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Early Years

Quality of Education in Early Years

“We believe every child deserves the best possible start in life and the support that enables them to fulfil their potential – together we’ll succeed


Our Early Years Curriculum:

  • Understands the local context: what our children bring to our setting regarding their experiences with their family and the immediate environment.
  • Has been designed to provide all our children with a magical, ambitious, challenging, carefully sequenced curriculum (top-level plan) for every child’s cultural capital to succeed in life, such as wows, provocations, gardening, forest school, educational visits, and outings. All of which are shaped by the EYFS Educational Programmes and the Seven Areas of Learning and Development Requirements (Revised Development Matters 2021).
  • Provides an organised and enabling environment indoors and outdoors for high-quality play and interactions where children secure knowledge, skills and understanding to know moreremember more and can do more and develop foundational subject knowledge and understanding they will need for YR1 and beyond.
  • Also offers high-quality role-play areas to develop children’s language development and explore real life experiences such as working as a scientist using a magnifying lens to explore insects.
  • Nurtures the personal, social, and emotional development of each child’s health and wellbeing preparing them to make a valuable contribution to society.
  • Teaches children to read through daily phonics and group reading three times a week. It puts reading at the heart of the curriculum through daily reading aloud, telling stories, starting with a maths story, rhymes, poems, poetry, and weekly visits to the class library.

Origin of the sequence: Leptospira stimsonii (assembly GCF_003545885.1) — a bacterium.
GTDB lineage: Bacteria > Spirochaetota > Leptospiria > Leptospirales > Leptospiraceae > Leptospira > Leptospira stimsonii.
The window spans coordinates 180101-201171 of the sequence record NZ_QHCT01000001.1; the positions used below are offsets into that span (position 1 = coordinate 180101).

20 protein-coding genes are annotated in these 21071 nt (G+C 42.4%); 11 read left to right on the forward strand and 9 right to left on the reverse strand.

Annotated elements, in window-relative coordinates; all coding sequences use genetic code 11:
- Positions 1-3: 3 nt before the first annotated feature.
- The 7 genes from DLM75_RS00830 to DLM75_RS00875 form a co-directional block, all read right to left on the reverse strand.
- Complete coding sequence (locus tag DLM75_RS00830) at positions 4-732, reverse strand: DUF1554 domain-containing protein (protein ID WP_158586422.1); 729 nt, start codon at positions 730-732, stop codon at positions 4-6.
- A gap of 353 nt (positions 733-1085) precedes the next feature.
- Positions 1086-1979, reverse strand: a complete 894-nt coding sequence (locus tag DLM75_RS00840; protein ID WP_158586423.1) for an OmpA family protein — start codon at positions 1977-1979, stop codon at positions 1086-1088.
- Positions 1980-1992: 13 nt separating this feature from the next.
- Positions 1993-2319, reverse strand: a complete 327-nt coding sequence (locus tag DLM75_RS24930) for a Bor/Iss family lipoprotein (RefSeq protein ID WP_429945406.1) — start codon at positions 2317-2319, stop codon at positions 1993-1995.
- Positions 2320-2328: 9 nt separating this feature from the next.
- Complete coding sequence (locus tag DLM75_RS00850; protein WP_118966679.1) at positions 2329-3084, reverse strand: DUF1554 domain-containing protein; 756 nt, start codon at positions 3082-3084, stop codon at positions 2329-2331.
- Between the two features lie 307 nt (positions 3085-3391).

• Enables children to use key vocabulary and explicitly teaches new vocabulary.
  • Scaffolds children’s learning using the ‘Zone of Proximal Development’ approach by Lev Vygotsky and the three characteristics of effective teaching and learning.
  • Develop ‘parental partnerships’ with our parents and or/carers. Provide ‘equality of opportunity and anti-discriminatory’ practice ensuring every child is included and supported.
  • Offers children with further support in developing early language following the NELI (Nuffield Early Language Intervention) led by an experienced, early years teaching assistant.
  • We bring the outside world into the classroom and offer real-world learning experiences by bringing learning opportunities into school such as ‘hatching ducklings’ in Nursery and ‘reptiles’ in Reception.
  • Learning and play is taught and delivered through six learning challenge questions over the year.
  • Detailed long-term plans are used to support medium-term plans. They begin with the ‘Unique Child’, their immediate family and community, celebrating cultural and linguistic diversity.
  • Nursery daily timetable offers daily phonics, carpet times child-led and adult-led learning indoors and outdoors.
  • Reception daily timetable offers daily phonics, whole class literacy and maths inputs with follow on focus activities, reading enrichment, group reading, theme, child-led and adult-led learning indoors and outdoors.